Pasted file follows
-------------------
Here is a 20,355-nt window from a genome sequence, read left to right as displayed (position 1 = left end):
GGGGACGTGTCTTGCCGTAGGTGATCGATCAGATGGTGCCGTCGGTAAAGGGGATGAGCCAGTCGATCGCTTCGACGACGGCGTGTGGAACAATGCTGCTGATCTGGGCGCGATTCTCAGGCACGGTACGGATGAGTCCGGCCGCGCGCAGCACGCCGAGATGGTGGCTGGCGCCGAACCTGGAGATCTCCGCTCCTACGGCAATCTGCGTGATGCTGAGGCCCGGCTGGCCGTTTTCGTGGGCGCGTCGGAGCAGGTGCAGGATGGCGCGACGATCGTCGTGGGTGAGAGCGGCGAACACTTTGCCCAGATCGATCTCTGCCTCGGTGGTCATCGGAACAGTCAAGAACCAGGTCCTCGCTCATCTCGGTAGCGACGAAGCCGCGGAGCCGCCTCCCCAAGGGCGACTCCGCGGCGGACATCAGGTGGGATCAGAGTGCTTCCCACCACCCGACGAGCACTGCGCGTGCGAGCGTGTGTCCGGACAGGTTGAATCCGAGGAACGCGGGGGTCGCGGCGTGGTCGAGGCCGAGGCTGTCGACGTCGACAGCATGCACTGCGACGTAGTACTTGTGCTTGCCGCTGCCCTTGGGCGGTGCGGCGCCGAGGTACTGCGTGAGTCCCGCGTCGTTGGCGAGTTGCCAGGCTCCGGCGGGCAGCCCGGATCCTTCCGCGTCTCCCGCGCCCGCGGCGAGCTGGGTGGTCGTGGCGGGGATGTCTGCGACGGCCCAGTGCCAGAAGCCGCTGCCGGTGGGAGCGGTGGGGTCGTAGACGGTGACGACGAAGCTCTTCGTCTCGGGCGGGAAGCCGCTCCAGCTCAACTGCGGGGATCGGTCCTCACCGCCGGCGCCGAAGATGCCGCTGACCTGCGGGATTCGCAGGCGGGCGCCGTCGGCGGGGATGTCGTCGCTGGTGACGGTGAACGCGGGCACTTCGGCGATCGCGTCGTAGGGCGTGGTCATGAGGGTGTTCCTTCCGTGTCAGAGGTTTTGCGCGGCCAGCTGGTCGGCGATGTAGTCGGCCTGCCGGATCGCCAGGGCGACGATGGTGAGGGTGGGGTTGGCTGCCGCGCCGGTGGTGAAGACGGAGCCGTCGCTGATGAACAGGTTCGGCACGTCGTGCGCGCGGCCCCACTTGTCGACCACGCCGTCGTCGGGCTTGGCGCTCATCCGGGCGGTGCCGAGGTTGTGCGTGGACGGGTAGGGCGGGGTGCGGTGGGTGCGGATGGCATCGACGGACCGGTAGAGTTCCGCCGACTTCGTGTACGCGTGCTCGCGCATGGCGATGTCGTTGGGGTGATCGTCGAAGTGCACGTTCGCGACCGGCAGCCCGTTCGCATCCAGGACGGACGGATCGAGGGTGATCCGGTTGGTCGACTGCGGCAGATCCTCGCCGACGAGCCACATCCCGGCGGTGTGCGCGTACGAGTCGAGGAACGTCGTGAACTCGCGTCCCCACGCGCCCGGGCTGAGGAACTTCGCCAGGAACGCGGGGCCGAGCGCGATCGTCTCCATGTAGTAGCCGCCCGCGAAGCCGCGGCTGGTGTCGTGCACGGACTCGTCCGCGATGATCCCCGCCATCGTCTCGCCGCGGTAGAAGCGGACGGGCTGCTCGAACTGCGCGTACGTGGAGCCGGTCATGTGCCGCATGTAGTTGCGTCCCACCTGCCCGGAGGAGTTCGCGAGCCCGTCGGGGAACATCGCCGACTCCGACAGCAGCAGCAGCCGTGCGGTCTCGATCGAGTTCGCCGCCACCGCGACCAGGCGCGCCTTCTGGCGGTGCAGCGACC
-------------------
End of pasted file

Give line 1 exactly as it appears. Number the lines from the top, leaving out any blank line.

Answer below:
Here is a 20,355-nt window from a genome sequence, read left to right as displayed (position 1 = left end):